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The impact of rural-exposure strategies on the intention of dental students and dental graduates to practice in rural areas: a systematic review and meta-analysis

Authors Suphanchaimat R, Cetthakrikul N, Dalliston A, Putthasri W

Received 7 July 2016

Accepted for publication 19 August 2016

Published 27 October 2016 Volume 2016:7 Pages 623—633

DOI https://doi.org/10.2147/AMEP.S116699

Checked for plagiarism Yes

Review by Single-blind

Peer reviewers approved by Dr Amy Norman

Peer reviewer comments 3

Editor who approved publication: Dr Anwarul Azim Majumder


Rapeepong Suphanchaimat,1 Nisachol Cetthakrikul,1 Alexander Dalliston,2 Weerasak Putthasri1

1International Health Policy Program, Ministry of Public Health, Nonthaburi, Thailand; 2Master’s Student, School of Oriental and African Studies, University of London, London, UK

Background and objectives: The objective of this study was to assess the impact of strategies on the intention of dental students/graduates to practice in rural areas. The strategies included the recruitment of dental students from rural backgrounds and clinical rotations in rural areas during the training of dental students.
Materials and methods:
The study undertook a systematic review and utilized meta-analysis to assess these strategies. International literature published between 2000 and 2015 was retrieved from three main search engines: Medline, Embase, and Scopus. The selected articles were scanned to extract the main content. The impact of the strategies was quantitatively assessed by meta-analysis, using the random-effect model. The pooled effect was reported in terms of odds ratios (ORs) with 95% confidence intervals. Sensitivity and subgroup analyses were performed. Publication bias was assessed by the Funnel plot and Egger’s test.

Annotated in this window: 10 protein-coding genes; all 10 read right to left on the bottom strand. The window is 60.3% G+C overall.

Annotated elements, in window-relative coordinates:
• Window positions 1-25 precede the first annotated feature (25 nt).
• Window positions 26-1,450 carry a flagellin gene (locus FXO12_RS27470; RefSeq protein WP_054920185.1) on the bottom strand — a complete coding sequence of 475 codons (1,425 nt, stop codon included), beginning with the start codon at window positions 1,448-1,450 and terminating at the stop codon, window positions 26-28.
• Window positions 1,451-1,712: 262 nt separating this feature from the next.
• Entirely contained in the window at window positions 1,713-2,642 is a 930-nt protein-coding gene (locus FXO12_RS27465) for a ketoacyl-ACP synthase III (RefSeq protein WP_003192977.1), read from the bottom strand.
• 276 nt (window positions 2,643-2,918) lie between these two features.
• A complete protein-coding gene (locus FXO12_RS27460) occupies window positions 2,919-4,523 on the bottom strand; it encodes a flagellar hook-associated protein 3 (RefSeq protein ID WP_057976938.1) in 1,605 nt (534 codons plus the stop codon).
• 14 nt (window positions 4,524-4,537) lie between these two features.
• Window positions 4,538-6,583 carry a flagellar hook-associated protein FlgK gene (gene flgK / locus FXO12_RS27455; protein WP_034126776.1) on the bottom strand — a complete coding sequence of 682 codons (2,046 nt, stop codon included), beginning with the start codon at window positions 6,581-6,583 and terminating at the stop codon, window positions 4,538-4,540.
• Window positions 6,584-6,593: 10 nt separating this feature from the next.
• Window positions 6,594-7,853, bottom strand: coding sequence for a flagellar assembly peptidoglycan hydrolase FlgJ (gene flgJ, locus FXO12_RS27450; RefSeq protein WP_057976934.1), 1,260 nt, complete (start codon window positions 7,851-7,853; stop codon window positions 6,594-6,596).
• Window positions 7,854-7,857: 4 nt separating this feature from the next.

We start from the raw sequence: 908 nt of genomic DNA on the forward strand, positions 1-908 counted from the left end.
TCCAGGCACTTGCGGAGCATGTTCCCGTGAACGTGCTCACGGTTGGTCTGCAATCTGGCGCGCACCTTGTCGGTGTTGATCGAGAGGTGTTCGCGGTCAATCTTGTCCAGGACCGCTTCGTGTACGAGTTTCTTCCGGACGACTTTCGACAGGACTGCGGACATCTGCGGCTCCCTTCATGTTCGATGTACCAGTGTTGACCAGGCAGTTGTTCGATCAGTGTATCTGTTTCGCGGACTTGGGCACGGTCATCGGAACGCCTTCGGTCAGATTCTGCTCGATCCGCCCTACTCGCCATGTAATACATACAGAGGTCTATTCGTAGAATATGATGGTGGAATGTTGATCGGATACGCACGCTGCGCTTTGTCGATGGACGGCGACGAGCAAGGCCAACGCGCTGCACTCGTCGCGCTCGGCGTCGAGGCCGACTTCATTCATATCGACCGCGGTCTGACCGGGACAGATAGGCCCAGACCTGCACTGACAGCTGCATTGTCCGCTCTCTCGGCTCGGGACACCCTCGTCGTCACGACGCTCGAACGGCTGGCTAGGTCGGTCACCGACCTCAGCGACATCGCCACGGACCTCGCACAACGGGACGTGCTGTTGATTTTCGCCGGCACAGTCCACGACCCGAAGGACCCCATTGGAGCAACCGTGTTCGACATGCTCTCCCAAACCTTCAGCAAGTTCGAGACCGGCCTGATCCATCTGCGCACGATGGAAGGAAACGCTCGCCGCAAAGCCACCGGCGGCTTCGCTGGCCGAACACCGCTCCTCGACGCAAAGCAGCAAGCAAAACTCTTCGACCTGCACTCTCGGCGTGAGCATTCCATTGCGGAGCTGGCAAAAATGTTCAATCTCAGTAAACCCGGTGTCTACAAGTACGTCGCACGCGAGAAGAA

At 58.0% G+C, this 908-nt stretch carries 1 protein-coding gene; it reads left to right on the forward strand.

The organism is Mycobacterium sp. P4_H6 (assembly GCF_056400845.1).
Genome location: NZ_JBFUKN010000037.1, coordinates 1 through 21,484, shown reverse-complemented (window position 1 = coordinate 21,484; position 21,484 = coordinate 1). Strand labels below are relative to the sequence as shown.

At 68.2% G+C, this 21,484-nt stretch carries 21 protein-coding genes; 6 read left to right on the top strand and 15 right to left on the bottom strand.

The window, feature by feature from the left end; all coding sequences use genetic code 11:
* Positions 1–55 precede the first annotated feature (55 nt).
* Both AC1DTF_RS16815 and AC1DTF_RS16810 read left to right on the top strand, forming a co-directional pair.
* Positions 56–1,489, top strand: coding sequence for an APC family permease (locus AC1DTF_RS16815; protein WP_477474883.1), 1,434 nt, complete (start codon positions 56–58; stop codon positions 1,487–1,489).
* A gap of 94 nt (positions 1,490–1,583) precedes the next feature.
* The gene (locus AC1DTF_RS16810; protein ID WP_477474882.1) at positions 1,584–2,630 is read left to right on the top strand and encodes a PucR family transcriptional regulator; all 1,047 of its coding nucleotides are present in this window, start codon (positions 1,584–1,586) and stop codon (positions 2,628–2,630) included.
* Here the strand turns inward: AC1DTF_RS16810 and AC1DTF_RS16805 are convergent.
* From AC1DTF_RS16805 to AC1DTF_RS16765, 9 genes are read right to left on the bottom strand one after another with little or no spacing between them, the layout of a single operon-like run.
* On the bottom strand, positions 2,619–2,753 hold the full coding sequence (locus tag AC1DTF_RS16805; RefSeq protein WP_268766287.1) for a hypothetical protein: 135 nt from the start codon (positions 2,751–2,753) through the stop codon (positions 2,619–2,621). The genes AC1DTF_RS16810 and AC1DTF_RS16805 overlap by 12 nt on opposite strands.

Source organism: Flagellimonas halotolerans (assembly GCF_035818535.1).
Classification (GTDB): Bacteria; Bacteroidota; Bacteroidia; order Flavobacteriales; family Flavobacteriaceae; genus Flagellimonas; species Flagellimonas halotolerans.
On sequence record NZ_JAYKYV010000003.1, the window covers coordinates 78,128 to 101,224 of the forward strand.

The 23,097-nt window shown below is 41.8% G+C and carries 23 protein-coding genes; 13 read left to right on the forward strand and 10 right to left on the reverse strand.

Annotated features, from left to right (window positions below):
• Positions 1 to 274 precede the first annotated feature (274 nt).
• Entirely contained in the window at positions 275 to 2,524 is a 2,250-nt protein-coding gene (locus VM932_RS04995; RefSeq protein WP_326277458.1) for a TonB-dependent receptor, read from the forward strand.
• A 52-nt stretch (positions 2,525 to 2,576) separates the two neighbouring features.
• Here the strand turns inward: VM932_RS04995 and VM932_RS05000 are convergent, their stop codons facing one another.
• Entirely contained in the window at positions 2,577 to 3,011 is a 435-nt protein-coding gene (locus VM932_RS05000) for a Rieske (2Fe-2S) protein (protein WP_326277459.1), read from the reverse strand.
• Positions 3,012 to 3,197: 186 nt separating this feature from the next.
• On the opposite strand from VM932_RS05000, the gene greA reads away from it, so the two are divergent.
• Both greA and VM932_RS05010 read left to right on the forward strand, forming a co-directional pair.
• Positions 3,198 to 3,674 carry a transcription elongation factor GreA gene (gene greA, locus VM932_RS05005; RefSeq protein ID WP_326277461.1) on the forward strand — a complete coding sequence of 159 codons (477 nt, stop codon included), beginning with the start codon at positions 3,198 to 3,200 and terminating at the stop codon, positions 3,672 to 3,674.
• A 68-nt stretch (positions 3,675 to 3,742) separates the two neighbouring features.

Results: Seven of the initially selected 897 articles were included for the full review. The majority of the selected articles had been published in developed countries. The meta-analysis results revealed that the pooled OR of rural exposure on the intention to practice in rural areas was approximately 4.1, statistically significant. Subgroup analysis showed that clinical rotations in rural areas tended to have a slightly greater influence on rural dental practice than recruiting students from rural backgrounds (OR 4.3 versus 4.2). There was weaker evidence of publication bias, which was derived from small-study effects.
Conclusion: Enrolling students with rural backgrounds and imposing compulsory clinical rotation in rural areas during their study appeared to be effective strategies in tackling the shortage and maldistribution of dentists in rural areas.

Keywords:
rural retention, rural background, dental students, dental graduates, systematic review, meta-analysis

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